Most all offenders, when first released from incarceration, will be under the supervision of a probation or parole officer. These agents must periodically check on anyone under their jurisdiction. Currently the Megans' laws are causing offenders to move frequently, landlords simply get tired of being harassed about renting to them.

The logic of the new bus stop laws reduce, if not eliminate, places to live for RSOs, so they must move further away where there are no prohibited zones establishing new mushroom caps. As communities grow offenders are forced to move even further away, the state's cost of monitoring them goes sky high. Parole and probation agents simply do not have time to be driving further and further away to do the checking.

One of two things happens, either agents stop checking on some RSOs (those furthest away) or the state must open another parole and probation office further out into the sub-suburbs. Either, community safety suffers, or the costs go up, all as a result of bus stop laws. Good laws, or Sounds-Good laws?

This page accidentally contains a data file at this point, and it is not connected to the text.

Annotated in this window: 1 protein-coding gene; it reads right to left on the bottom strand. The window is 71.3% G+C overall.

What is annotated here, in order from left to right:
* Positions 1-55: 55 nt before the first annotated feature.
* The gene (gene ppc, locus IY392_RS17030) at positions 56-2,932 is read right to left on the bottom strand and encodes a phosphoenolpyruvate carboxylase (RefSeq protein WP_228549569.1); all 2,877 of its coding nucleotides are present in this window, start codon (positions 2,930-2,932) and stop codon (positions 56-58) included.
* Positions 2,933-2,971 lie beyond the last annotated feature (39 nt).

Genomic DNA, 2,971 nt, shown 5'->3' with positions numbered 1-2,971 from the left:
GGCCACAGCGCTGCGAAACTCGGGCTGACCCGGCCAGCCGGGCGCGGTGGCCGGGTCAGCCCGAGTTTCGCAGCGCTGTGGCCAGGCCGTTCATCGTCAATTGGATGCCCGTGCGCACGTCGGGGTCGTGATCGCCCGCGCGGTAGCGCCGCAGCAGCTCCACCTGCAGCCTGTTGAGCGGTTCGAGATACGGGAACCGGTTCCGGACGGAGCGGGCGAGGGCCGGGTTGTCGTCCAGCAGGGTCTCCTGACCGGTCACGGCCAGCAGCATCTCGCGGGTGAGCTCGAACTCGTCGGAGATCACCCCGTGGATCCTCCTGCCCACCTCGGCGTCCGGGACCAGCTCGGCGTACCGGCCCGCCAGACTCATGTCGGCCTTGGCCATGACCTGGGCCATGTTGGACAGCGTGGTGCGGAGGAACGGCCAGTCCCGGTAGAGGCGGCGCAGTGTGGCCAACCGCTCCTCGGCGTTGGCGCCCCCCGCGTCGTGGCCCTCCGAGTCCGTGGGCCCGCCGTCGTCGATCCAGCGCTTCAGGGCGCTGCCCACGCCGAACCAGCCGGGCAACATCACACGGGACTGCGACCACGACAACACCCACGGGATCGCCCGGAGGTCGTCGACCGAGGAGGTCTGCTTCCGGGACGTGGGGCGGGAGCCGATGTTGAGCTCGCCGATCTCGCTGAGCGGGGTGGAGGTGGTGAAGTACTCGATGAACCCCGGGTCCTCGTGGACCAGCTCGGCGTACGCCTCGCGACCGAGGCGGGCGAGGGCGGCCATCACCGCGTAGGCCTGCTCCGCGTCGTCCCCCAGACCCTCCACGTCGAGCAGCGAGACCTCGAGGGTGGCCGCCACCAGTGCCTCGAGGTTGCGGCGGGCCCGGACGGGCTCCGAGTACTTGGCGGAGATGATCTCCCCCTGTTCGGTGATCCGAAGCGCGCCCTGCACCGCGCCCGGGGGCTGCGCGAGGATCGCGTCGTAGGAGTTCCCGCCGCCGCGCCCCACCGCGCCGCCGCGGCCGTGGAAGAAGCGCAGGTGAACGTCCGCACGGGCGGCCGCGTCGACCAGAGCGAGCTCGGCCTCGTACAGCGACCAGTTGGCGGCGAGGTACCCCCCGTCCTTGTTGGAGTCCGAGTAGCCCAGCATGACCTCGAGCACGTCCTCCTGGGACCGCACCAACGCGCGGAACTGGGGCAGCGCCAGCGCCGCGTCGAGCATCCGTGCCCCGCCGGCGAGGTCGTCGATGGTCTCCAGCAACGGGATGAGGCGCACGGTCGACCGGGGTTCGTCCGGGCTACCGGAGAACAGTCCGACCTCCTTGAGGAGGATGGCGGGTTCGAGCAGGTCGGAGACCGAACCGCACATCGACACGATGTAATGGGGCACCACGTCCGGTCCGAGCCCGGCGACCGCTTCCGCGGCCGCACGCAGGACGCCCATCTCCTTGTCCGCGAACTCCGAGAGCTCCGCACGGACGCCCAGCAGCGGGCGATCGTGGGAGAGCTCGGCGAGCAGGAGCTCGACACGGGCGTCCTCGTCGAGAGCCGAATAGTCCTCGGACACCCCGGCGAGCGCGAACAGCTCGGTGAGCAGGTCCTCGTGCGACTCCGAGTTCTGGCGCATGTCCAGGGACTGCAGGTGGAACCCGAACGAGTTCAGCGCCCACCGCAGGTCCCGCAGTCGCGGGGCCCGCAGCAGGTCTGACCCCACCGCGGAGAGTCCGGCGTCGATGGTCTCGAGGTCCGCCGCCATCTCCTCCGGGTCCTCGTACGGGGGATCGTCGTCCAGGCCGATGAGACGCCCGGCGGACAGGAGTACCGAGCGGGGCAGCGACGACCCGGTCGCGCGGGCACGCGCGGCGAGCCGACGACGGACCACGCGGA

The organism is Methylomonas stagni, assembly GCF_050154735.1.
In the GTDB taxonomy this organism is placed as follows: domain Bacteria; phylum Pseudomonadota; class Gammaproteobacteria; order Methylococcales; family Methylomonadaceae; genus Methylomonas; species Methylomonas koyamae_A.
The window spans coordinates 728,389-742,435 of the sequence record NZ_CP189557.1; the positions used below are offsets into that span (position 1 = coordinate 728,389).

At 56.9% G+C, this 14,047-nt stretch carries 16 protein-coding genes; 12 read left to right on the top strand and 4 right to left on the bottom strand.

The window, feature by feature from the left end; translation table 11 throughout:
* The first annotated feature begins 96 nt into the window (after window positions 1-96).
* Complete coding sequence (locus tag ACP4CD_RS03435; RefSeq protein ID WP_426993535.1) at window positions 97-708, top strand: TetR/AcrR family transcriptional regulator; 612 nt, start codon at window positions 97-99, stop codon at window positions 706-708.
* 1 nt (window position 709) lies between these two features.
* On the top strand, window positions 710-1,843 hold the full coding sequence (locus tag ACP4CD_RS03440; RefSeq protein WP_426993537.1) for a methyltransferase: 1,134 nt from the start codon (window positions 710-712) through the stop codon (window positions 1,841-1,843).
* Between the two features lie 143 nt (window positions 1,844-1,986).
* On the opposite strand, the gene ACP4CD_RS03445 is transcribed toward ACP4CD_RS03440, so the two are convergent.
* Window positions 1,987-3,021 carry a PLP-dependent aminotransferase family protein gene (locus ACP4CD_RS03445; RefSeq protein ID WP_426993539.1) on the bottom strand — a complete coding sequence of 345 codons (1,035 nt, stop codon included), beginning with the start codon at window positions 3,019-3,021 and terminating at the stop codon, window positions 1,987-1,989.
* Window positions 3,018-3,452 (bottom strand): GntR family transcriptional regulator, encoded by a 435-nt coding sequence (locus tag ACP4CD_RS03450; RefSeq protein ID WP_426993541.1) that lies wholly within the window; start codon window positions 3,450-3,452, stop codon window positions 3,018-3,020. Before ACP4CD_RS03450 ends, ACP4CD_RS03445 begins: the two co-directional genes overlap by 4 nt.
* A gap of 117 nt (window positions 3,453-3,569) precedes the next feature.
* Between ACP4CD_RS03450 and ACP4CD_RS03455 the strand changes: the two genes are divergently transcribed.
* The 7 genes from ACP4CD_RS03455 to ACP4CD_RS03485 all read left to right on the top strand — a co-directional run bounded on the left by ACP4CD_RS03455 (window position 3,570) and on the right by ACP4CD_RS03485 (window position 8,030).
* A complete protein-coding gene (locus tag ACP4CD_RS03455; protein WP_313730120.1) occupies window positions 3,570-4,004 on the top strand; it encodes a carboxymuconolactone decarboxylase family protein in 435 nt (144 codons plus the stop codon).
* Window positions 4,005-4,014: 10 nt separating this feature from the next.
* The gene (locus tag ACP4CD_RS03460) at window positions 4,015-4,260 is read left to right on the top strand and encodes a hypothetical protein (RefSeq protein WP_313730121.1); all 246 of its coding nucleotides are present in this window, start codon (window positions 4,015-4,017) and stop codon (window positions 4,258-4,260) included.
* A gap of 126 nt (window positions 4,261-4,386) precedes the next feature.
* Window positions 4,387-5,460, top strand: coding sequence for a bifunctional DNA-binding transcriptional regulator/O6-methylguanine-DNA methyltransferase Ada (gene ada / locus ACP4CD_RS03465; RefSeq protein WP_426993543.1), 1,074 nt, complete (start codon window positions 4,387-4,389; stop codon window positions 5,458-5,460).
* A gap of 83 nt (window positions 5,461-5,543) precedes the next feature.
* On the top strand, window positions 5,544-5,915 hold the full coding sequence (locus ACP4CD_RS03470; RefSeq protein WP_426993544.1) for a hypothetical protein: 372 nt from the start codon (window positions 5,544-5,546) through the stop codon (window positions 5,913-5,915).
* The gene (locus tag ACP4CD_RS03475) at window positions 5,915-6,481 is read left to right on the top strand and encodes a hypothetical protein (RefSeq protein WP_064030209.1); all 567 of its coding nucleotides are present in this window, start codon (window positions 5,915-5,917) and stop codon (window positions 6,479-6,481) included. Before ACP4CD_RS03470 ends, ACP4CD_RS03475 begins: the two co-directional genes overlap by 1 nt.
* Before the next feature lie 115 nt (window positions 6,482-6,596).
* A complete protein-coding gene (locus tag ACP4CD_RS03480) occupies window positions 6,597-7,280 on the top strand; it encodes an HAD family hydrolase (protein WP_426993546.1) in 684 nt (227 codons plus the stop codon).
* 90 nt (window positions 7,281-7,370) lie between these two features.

How long will it take before the courts will not be able to put folks on probation, or the parole board will not be able to parole inmates, simply because no housing arrangements can be made? In case anyone thinks that cannot happen, it is happening today, to sex offenders who are being released from civil commitment.


CLUSTERING (COLONIZATION) OF SEX OFFENDERS:
Over time, more and more prohibited zones will be created -schools, day cares, playgrounds, Amusement parks, and other places where children congregate- each creating its own mushroom cap, and RSOs will begin to cluster themselves into areas where they are permitted to live, if there is affordable housing available. Without housing they will be homeless and all residency laws are defeated, and the premise of public safety looses all meaning.